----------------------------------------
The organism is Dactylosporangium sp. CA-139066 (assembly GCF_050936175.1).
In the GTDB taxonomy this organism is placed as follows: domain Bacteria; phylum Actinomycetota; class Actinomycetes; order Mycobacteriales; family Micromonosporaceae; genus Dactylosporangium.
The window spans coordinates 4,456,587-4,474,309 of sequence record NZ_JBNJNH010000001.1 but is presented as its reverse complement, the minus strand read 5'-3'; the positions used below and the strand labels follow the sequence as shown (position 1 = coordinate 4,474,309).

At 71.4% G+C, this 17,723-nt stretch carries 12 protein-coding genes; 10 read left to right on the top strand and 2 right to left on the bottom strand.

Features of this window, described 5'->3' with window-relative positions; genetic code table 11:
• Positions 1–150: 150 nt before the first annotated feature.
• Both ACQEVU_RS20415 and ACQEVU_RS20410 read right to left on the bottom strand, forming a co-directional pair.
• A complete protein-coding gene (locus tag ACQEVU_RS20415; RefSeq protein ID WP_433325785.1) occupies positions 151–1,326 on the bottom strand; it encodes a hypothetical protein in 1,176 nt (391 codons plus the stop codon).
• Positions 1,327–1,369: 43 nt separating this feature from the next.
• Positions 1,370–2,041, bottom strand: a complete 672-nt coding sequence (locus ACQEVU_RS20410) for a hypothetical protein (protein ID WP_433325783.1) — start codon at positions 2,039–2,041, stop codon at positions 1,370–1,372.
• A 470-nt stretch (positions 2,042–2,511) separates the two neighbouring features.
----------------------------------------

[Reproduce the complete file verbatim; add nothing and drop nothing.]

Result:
The organism is Dactylosporangium sp. CA-139066 (assembly GCF_050936175.1).
In the GTDB taxonomy this organism is placed as follows: domain Bacteria; phylum Actinomycetota; class Actinomycetes; order Mycobacteriales; family Micromonosporaceae; genus Dactylosporangium.
The window spans coordinates 4,456,587-4,474,309 of sequence record NZ_JBNJNH010000001.1 but is presented as its reverse complement, the minus strand read 5'-3'; the positions used below and the strand labels follow the sequence as shown (position 1 = coordinate 4,474,309).

At 71.4% G+C, this 17,723-nt stretch carries 12 protein-coding genes; 10 read left to right on the top strand and 2 right to left on the bottom strand.

Features of this window, described 5'->3' with window-relative positions; genetic code table 11:
• Positions 1–150: 150 nt before the first annotated feature.
• Both ACQEVU_RS20415 and ACQEVU_RS20410 read right to left on the bottom strand, forming a co-directional pair.
• A complete protein-coding gene (locus tag ACQEVU_RS20415; RefSeq protein ID WP_433325785.1) occupies positions 151–1,326 on the bottom strand; it encodes a hypothetical protein in 1,176 nt (391 codons plus the stop codon).
• Positions 1,327–1,369: 43 nt separating this feature from the next.
• Positions 1,370–2,041, bottom strand: a complete 672-nt coding sequence (locus ACQEVU_RS20410) for a hypothetical protein (protein ID WP_433325783.1) — start codon at positions 2,039–2,041, stop codon at positions 1,370–1,372.
• A 470-nt stretch (positions 2,042–2,511) separates the two neighbouring features.